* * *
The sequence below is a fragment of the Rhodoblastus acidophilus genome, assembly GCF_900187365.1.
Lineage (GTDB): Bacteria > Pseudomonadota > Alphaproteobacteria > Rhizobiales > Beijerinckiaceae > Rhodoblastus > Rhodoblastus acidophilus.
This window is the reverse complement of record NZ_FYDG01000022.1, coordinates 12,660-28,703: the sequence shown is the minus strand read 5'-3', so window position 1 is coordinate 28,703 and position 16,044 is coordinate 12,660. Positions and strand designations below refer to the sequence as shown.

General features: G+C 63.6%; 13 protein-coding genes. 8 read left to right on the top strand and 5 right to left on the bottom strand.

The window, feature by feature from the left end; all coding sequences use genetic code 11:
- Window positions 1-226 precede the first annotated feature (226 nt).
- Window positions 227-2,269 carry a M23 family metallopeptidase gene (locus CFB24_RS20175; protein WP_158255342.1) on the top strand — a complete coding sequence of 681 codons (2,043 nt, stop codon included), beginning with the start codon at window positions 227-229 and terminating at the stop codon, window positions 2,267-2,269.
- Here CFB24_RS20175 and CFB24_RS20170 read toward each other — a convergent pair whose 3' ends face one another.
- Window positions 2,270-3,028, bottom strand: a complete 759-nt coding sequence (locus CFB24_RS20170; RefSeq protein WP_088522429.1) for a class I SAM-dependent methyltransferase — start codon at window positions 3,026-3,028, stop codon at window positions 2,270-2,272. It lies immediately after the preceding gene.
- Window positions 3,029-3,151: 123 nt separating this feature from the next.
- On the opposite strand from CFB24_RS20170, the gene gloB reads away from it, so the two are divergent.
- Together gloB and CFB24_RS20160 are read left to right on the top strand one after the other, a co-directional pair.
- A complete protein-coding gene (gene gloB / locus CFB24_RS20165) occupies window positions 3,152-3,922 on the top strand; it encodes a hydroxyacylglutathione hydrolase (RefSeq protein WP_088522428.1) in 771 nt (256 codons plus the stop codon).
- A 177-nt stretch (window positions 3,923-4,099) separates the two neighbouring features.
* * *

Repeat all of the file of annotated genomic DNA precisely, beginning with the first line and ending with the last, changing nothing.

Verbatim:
The sequence below is a fragment of the Rhodoblastus acidophilus genome, assembly GCF_900187365.1.
Lineage (GTDB): Bacteria > Pseudomonadota > Alphaproteobacteria > Rhizobiales > Beijerinckiaceae > Rhodoblastus > Rhodoblastus acidophilus.
This window is the reverse complement of record NZ_FYDG01000022.1, coordinates 12,660-28,703: the sequence shown is the minus strand read 5'-3', so window position 1 is coordinate 28,703 and position 16,044 is coordinate 12,660. Positions and strand designations below refer to the sequence as shown.

General features: G+C 63.6%; 13 protein-coding genes. 8 read left to right on the top strand and 5 right to left on the bottom strand.

The window, feature by feature from the left end; all coding sequences use genetic code 11:
- Window positions 1-226 precede the first annotated feature (226 nt).
- Window positions 227-2,269 carry a M23 family metallopeptidase gene (locus CFB24_RS20175; protein WP_158255342.1) on the top strand — a complete coding sequence of 681 codons (2,043 nt, stop codon included), beginning with the start codon at window positions 227-229 and terminating at the stop codon, window positions 2,267-2,269.
- Here CFB24_RS20175 and CFB24_RS20170 read toward each other — a convergent pair whose 3' ends face one another.
- Window positions 2,270-3,028, bottom strand: a complete 759-nt coding sequence (locus CFB24_RS20170; RefSeq protein WP_088522429.1) for a class I SAM-dependent methyltransferase — start codon at window positions 3,026-3,028, stop codon at window positions 2,270-2,272. It lies immediately after the preceding gene.
- Window positions 3,029-3,151: 123 nt separating this feature from the next.
- On the opposite strand from CFB24_RS20170, the gene gloB reads away from it, so the two are divergent.
- Together gloB and CFB24_RS20160 are read left to right on the top strand one after the other, a co-directional pair.
- A complete protein-coding gene (gene gloB / locus CFB24_RS20165) occupies window positions 3,152-3,922 on the top strand; it encodes a hydroxyacylglutathione hydrolase (RefSeq protein WP_088522428.1) in 771 nt (256 codons plus the stop codon).
- A 177-nt stretch (window positions 3,923-4,099) separates the two neighbouring features.